Build Efficient Teams by Practicing ‘Thoughtful Exclusion’

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Authored by

NLI Staff

Jam-packed meetings and overflowing project teams don’t do anyone any favors. They cause delays, create confusion, and generally make organizations less effective.

At the NeuroLeadership Institute, we view this as a product of over-inclusion — not in the strategic sense, like for hiring, but for more tactical matters. It’s what happens when well-meaning leaders involve more people than necessary to avoid certain people feeling left out. But what leaders really need, according to the brain science, is to learn the tactical habit of “thoughtful exclusion.”

We recently explored the concept of thoughtful exclusion for HBR, in a piece titled “How to Gracefully Exclude Coworkers from Meetings, Emails, and Projects.” It makes three basic prescriptions, which we’ve summarized below.

Manage cognitive overload

Research has found that 3% to 5% of employees at a given organization drive the bulk of collaboration. In turn, they also tend to be the most prone to burnout.

Leaders can begin practicing thoughtful exclusion by identifying these employees, and then strategically limiting their involvement in projects and meetings.

The technique affirms to people that their input is valued, but also makes clear that not every project deserves the same level of attention.

Consider the social brain

Humans seek out potential threats and rewards at nearly all times, even in social situations. This means the act of excluding others is intensely emotional (as those who have been left out know firsthand). Specifically, people may feel a threat to their relatedness, or the sense that they belong in a certain group.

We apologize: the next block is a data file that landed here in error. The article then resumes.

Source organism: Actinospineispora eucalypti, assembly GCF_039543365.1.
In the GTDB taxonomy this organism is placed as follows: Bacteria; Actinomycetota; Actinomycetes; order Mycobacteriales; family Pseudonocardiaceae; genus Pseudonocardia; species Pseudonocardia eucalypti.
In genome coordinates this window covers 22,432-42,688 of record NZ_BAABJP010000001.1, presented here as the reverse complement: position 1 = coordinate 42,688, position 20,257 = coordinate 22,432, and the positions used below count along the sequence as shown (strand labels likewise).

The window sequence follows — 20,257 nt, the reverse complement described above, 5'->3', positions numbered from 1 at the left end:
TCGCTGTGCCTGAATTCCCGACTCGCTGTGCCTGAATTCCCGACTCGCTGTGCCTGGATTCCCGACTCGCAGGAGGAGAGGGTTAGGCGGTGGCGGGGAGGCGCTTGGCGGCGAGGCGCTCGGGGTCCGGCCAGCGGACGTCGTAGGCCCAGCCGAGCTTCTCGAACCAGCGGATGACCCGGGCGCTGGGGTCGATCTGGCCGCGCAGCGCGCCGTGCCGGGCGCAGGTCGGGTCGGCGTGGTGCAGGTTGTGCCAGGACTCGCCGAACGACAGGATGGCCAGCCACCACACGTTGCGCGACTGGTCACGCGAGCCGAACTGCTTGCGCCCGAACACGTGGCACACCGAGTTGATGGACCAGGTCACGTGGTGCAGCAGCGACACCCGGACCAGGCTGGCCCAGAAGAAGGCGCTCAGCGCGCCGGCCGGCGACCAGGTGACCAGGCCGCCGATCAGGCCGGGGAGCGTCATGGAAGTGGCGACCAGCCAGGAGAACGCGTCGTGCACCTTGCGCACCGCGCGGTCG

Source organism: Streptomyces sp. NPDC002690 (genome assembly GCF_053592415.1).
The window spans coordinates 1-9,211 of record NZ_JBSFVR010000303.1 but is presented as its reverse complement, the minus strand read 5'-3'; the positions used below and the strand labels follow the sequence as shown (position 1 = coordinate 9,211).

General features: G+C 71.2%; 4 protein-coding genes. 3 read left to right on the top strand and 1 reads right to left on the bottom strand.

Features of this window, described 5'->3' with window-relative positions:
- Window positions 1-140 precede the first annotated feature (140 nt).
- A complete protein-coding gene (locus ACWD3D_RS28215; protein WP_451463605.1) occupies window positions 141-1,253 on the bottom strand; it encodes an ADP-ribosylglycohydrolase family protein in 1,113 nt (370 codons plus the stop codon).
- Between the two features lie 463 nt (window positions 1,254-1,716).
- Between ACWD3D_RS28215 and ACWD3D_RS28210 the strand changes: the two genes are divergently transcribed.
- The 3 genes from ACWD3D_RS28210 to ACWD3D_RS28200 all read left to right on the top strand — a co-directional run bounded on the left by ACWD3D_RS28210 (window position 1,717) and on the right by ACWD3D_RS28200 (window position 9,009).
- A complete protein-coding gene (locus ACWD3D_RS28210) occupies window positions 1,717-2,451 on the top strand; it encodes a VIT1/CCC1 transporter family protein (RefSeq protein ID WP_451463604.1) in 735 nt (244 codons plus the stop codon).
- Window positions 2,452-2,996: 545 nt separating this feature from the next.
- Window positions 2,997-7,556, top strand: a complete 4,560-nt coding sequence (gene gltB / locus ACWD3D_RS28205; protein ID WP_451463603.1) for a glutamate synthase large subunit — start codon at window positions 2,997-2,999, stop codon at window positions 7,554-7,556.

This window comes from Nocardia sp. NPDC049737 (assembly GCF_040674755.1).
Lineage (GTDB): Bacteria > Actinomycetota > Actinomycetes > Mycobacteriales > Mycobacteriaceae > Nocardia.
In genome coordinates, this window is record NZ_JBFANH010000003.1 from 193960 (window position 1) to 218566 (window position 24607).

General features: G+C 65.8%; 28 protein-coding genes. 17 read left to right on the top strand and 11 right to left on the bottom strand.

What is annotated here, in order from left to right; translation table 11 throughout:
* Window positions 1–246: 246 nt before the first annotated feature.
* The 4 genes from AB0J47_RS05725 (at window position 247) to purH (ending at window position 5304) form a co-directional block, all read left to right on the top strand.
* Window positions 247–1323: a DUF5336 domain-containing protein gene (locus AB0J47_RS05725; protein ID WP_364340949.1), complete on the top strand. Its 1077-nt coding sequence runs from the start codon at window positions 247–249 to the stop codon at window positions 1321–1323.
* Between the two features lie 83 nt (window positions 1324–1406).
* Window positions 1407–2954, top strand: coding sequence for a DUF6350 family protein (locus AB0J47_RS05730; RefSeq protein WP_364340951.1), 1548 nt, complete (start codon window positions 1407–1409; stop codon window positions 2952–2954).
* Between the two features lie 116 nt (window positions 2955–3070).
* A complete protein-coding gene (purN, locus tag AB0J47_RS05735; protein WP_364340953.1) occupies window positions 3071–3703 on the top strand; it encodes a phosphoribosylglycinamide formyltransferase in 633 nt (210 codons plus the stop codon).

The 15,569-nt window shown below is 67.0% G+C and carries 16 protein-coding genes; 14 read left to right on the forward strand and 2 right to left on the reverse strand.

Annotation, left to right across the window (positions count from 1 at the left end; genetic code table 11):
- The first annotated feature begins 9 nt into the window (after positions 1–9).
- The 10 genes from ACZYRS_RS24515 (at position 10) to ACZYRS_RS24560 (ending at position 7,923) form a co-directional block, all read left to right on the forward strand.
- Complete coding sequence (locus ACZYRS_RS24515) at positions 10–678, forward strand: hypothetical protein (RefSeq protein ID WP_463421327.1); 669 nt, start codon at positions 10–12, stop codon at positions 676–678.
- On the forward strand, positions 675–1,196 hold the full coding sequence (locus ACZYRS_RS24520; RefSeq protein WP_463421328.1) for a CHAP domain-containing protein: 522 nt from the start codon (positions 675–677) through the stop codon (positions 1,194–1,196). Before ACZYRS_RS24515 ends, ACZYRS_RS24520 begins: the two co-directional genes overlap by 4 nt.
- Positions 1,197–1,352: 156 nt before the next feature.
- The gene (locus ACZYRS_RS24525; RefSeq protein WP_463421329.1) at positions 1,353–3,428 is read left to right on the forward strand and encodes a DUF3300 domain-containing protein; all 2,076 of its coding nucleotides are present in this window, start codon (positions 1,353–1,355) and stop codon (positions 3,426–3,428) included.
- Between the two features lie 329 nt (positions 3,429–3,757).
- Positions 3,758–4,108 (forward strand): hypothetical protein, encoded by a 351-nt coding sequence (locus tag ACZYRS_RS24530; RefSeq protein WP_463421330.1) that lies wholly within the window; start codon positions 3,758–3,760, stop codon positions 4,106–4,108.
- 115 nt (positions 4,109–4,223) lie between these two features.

With the right language, leaders can actively minimize employees’ threat response. For instance, instead of casually mentioning to someone that they are no longer needed on a project, leaders can provide the surrounding context and reasoning for the decision. They can say things like, “I know you’ve already got a lot on your plate, and I’d like to keep you off this meeting so you can stay focused. What do you think?”

This is the “thoughtful” component of thoughtful exclusion. It communicates a leader has an awareness of others, and when employees sense that awareness, they don’t feel as threatened.

Set the right expectations

Addressing people’s social needs is partly a matter of addressing their cognitive needs.

The science has made it clear that there’s a great cost to defying a person’s expectations. When our brains think one thing will happen, but then something else happens, the brain uses much more energy to process that new information.

Leaders can use this insight to better communicate about particular projects. They can give people strong rewards of certainty and fairness — two other domains of social reward or threat — by being transparent about their decision-making. Each person who enters the meeting will know why they, and everyone else, is there. And everyone who doesn’t get invited will know why, too.

When leaders harness the science to get their teams on the same page, they can avoid the pains of politeness and assemble the right talent for each project. As a result, organizations as a whole can start doing more with less.

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